Diann Cattani's embezzlement started off as an innocent mistake and then quickly got out of control.
NEW YORK (CNNMoney) -- My first indiscretion was very accidental.
I had been brought in as a project manager for a boutique human resources firm in Atlanta in the late 80s and early 90s.
It was a startup, so the owners relied on me to take over the company's business functions. I automated the bookkeeping systems, contracted with all of the vendors and basically did everything that it took to set up the company's infrastructure. I never established systems with the plan to steal from them, but the fact that I implemented everything made things a lot easier.
A few years later, my family and I were traveling for the holidays, and the travel agent inadvertently charged my personal travel onto my corporate American Express account. I noticed it and planned to reimburse the company as soon as I got back.
That never happened.
My stealing just got worse. I applied more personal expenses to the company, justified false invoices, and created dummy vendors in the system and then wrote checks to myself.
Research shows that for every white-collar crime there are always three elements involved. It's called the fraud triangle, and it consists of opportunity, pressure and rationalization.
Opportunity was always there for me. I didn't have a lot of financial pressures, but I definitely crossed over into rationalization. I was living this amazing life -- traveling around the world -- and I didn't want to deprive myself.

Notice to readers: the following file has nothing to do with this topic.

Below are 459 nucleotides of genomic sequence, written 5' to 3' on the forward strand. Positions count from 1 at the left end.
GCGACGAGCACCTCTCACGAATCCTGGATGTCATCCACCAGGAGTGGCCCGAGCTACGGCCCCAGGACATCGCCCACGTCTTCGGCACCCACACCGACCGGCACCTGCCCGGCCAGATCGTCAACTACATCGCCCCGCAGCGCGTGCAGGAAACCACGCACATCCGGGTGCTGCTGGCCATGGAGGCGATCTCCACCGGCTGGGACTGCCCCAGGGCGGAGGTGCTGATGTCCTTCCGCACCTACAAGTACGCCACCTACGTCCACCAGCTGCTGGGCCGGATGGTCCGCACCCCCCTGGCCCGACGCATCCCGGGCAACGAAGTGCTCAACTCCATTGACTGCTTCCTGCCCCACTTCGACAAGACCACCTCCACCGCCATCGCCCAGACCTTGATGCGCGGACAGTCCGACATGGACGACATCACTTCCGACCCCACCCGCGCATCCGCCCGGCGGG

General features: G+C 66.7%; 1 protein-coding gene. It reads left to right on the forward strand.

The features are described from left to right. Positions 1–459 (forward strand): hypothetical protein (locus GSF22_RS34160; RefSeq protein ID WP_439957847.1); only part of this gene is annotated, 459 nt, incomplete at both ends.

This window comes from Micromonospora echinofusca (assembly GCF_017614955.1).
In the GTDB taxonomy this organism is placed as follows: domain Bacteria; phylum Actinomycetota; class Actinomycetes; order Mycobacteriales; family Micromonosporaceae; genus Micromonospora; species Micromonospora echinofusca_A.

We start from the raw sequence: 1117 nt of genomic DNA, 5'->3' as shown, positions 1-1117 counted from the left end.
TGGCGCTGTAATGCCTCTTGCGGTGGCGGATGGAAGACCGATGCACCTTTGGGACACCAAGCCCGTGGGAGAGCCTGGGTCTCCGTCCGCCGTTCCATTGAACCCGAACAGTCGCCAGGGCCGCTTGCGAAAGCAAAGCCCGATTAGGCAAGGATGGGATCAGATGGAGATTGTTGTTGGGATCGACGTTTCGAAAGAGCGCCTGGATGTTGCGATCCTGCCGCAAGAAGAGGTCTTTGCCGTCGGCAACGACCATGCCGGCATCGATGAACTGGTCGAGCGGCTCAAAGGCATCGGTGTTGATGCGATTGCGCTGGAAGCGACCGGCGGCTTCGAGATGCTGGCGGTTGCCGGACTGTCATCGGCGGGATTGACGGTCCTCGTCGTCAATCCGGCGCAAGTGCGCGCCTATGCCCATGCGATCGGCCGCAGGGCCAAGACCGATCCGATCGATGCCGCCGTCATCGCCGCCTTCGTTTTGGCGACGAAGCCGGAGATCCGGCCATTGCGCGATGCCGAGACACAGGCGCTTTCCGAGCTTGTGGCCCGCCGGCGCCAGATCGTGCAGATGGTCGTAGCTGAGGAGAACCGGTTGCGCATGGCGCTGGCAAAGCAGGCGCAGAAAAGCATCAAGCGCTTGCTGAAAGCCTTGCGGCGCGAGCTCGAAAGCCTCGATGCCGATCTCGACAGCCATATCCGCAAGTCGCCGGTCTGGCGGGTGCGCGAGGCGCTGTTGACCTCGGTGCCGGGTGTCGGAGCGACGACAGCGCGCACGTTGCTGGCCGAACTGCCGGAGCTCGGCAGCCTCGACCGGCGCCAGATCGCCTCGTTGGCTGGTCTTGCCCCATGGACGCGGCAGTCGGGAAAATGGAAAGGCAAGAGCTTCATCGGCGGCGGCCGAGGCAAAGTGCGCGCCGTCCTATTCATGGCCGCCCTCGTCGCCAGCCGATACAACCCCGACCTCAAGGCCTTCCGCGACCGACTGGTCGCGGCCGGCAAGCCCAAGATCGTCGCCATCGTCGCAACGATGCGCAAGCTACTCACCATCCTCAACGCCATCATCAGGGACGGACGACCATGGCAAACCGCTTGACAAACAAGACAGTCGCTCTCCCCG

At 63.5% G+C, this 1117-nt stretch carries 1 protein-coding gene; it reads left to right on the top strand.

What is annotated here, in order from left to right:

Over the next three-and-a-half to four years, I stole almost $500,000.
I think that there is just as much fraud and theft going on today, and probably more -- but now it's out of necessity. People are desperate, and it could mean the difference between making a mortgage payment or not.
I speak at conferences across the country and, although I don't know if there are ways that small business owners can completely prevent fraud, there are certainly some deterrents.
First, honesty and integrity have to be core competencies that are practiced by everyone, especially the owners and senior executives. If employees know that execs are using company funds for personal reasons, it will affect the entire culture.
Also, small business owners have to trust employees, but also verify. Have bank statements sent to your home, and double check everything against source documents like cancelled checks. Protect people from themselves.
Most importantly, always be aware and on guard. When I turned myself in, my bosses were completely surprised; they really had no idea.
I was charged with felony mail fraud, and I served 15 months of an 18-month sentence in a Florida prison. When you get to jail, you think that's the end of the world. But once you get out, you realize that was the easy part.
As a felon, I can't hold a professional license or even sign a lease on an apartment. And the hardest part is finding a job.
The company that I was most recently working for got bought out, and I just received my two-week notice. It's scary, but I'm actually thinking about going into business for myself. It's really my best option at this point.
|Bernanke's advice for college grads|
|The Winklevoss twins are Bitcoin bulls|
|Signs of new housing bubble in several areas|
|Bloomberg's lazy Apple bias|